Adult mice don't need the gene that, when mutated in humans, causes the inherited neurodegenerative disorder Huntington's disease. The finding suggests that treatment strategies for Huntington's that aim to shut off the huntingtin gene in adults -- now in early clinical stages -- could be safe. The results were published online on Monday, March 7, 2016 in PNAS. The article is titled “Ablation of Huntingtin in Adult Neurons Is Nondeleterious But Its Depletion in Young Mice Causes Acute Pancreatitis.” Huntington's disease is caused by a gene encoding a toxic protein (mutant huntingtin) that causes brain cells to die. Symptoms commonly appear in mid-life and include uncontrolled movements, balance problems, mood swings and cognitive decline. A juvenile form of Huntington's disease also can appear during the teenage years. Researchers led by Xiao-Jiang Li, M.D., Ph.D., and Shihua Li, M.D., at Emory University School of Medicine, used genetically engineered mice in which the huntingtin gene can be deleted, triggered only when the mice are given the drug tamoxifen. When the huntingtin gene is deleted at an age older than four months, these mice appeared to stay healthy, despite having lost their huntingtin genes in cells all over their bodies. They maintained their body weight and could complete tests of movement and grip strength as well as control mice. In contrast with adults, engineered mice younger than four months old whose huntingtin gene was deleted developed lethal pancreatitis. The huntingtin gene encodes a large scaffold protein, with many interaction partners, which is thought to be involved in intracellular trafficking. The huntingtin gene is essential for embryonic development, and scientists have already shown that if mouse embryos don't have it at conception, they die in utero.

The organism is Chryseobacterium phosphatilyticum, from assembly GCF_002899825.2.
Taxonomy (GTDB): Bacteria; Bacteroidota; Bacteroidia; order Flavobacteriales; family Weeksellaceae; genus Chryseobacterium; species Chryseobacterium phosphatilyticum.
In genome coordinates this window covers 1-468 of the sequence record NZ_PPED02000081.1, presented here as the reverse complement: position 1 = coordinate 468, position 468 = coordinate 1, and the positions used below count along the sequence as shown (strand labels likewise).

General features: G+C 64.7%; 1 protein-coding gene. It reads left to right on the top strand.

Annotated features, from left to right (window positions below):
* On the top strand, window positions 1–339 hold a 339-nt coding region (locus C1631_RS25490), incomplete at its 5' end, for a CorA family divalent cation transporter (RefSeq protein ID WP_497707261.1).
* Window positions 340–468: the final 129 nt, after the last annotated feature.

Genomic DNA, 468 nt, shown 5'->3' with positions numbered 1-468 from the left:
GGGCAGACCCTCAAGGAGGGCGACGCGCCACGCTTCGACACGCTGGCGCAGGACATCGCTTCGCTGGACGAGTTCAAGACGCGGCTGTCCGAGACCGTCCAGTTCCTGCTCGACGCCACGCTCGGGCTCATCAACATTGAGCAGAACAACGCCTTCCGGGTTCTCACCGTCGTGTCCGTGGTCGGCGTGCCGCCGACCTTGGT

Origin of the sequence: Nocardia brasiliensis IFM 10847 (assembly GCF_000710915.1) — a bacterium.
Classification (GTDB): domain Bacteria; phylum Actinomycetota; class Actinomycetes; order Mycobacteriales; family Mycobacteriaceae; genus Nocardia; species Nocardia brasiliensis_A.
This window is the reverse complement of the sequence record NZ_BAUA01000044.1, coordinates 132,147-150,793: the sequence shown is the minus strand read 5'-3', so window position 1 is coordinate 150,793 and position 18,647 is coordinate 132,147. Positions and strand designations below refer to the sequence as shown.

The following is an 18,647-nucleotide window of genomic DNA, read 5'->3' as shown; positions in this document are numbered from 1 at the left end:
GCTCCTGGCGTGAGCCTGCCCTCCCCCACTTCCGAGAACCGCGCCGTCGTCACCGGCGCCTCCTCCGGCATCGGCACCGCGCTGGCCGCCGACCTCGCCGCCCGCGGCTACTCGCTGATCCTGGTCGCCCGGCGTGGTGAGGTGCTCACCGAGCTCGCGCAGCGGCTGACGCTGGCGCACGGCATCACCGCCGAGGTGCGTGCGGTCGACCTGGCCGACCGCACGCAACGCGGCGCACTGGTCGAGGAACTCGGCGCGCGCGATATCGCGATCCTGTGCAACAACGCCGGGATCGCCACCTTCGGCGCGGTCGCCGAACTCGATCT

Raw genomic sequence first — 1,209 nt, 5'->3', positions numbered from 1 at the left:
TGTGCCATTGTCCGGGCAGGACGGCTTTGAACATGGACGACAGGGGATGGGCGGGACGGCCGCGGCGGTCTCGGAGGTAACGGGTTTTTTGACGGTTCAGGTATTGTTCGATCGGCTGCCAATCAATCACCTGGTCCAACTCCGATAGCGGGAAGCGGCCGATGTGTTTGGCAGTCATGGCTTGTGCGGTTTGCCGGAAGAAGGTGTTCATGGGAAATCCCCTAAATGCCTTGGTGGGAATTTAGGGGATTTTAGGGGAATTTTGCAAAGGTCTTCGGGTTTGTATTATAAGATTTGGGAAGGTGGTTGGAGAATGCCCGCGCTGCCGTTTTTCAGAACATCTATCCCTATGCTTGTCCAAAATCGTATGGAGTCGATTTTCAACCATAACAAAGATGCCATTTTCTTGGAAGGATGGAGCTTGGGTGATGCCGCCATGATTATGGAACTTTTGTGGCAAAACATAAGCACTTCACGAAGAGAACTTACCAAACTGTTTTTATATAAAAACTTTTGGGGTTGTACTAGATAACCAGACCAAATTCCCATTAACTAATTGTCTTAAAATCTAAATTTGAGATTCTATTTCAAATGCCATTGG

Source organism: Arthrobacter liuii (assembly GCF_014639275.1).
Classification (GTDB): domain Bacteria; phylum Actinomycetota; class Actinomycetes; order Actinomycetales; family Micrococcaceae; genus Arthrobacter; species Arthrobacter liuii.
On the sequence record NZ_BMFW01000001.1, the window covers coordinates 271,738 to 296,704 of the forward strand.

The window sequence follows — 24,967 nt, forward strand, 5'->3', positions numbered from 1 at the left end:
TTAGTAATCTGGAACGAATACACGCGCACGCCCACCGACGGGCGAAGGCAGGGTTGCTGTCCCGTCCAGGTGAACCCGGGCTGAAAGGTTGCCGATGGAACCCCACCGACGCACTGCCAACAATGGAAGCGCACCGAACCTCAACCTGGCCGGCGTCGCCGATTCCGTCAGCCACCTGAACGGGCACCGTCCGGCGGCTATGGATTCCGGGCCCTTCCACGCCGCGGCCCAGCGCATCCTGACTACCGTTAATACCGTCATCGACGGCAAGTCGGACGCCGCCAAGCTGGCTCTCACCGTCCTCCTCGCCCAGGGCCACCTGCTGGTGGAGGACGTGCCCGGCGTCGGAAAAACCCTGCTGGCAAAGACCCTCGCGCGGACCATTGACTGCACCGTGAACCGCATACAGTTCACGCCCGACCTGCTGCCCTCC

A new class of drugs has shown promise for treating the bacteria that cause legionnaires' disease, a potentially fatal lung infection. The discovery that “BH3-mimetic” drugs obliterate cells infected with Legionella bacteria could lead to new treatments for a variety of bacterial infections, even those that are resistant to antibiotics. A research team including Dr. James Vince of the Walter and Eliza Hall Institute in Australia, and Dr. Thomas Naderer and Ph.D. student Ms Mary Spier from the Monash University Biomedicine Discovery Institute, also in Australia, showed for the first time that a protein called BCL-XL is an Achilles' heel of Legionella-infected cells. Turning off BCL-XL with BH3-mimetic drugs killed the infected cells, allowing the infection to be cleared from the body. The research was published in the March 2016 edition of Nature Microbiology. The article is titled “Eliminating Legionella by Inhibiting BCL-XL to Induce Macrophage Apoptosis.” People become infected with Legionella bacteria by inhaling contaminated water droplets, often from cooling towers or spas, or contaminated soil such as potting mix. The bacteria hide within human cells called macrophages, escaping the body's own immune defenses and being shielded from many types of antibiotics. People with a weakened immune system, including the elderly, are at particular risk of the serious lung Legionella infection called legionnaires' disease. Dr. Vince said that soon after infecting a macrophage, Legionella bacteria alter the composition of proteins within their host cell to prevent the host from detecting the infection. "We were particularly interested that this drained the macrophage of a protein called MCL-1, that helps to keep cells alive," he said.